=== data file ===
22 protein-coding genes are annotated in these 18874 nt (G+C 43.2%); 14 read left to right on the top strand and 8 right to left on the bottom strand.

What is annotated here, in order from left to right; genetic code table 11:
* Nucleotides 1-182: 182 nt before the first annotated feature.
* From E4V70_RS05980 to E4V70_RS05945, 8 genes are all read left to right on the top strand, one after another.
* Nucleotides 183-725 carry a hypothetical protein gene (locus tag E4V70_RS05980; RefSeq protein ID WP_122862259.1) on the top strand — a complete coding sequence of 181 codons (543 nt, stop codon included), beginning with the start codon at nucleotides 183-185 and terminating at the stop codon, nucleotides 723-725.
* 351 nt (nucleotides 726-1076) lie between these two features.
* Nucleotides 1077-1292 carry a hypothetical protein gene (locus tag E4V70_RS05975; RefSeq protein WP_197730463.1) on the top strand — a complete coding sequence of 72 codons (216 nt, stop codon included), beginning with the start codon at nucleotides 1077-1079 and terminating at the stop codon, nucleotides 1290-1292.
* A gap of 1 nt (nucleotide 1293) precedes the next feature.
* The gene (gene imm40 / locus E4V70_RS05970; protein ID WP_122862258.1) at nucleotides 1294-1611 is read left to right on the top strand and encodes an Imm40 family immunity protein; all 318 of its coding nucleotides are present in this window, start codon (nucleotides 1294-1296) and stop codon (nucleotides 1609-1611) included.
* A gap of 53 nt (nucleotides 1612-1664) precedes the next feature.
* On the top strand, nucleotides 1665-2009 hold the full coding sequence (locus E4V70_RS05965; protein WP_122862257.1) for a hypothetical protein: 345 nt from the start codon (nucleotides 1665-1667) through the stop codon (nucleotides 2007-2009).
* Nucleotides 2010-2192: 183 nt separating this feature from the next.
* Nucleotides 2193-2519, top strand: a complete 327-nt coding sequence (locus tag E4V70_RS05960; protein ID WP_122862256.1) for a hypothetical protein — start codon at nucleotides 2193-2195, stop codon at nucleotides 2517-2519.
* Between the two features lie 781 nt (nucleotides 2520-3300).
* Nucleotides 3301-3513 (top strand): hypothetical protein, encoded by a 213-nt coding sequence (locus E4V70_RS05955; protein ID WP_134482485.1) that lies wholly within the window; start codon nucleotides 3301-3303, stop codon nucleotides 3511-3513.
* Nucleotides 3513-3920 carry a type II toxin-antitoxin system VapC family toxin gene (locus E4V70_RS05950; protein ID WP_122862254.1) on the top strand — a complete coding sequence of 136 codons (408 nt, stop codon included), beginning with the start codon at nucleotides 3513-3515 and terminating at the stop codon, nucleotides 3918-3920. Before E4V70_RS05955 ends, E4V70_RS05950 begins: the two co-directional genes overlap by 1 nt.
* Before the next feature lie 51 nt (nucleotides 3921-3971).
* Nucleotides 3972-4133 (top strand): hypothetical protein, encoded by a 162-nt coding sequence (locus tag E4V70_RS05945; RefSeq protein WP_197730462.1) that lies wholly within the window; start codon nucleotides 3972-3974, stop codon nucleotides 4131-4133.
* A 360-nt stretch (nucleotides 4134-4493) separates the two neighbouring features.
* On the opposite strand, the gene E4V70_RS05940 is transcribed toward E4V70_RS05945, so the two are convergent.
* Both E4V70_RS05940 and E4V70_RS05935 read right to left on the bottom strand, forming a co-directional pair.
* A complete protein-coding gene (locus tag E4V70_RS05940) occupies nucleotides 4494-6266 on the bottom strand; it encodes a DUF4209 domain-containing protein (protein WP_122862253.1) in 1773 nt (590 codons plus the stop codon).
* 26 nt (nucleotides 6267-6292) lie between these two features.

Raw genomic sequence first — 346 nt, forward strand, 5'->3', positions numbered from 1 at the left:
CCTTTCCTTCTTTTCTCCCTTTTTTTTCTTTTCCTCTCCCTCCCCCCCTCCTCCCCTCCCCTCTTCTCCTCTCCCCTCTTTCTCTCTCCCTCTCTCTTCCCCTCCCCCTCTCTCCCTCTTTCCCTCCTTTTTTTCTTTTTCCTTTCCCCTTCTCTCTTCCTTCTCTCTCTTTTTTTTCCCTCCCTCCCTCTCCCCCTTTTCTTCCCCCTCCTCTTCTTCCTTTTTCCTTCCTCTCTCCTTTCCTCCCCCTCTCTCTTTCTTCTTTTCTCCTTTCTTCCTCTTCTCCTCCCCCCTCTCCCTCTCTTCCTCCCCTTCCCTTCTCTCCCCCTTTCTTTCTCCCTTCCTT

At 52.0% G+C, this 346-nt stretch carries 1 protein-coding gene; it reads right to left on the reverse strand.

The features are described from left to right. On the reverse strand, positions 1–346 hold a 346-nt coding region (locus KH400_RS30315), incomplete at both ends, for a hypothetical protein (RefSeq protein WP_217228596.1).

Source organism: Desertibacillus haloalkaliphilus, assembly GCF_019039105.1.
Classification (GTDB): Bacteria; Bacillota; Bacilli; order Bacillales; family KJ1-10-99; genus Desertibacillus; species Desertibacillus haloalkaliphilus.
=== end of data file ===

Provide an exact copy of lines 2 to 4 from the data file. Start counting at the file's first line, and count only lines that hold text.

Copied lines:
What is annotated here, in order from left to right; genetic code table 11:
* Nucleotides 1-182: 182 nt before the first annotated feature.
* From E4V70_RS05980 to E4V70_RS05945, 8 genes are all read left to right on the top strand, one after another.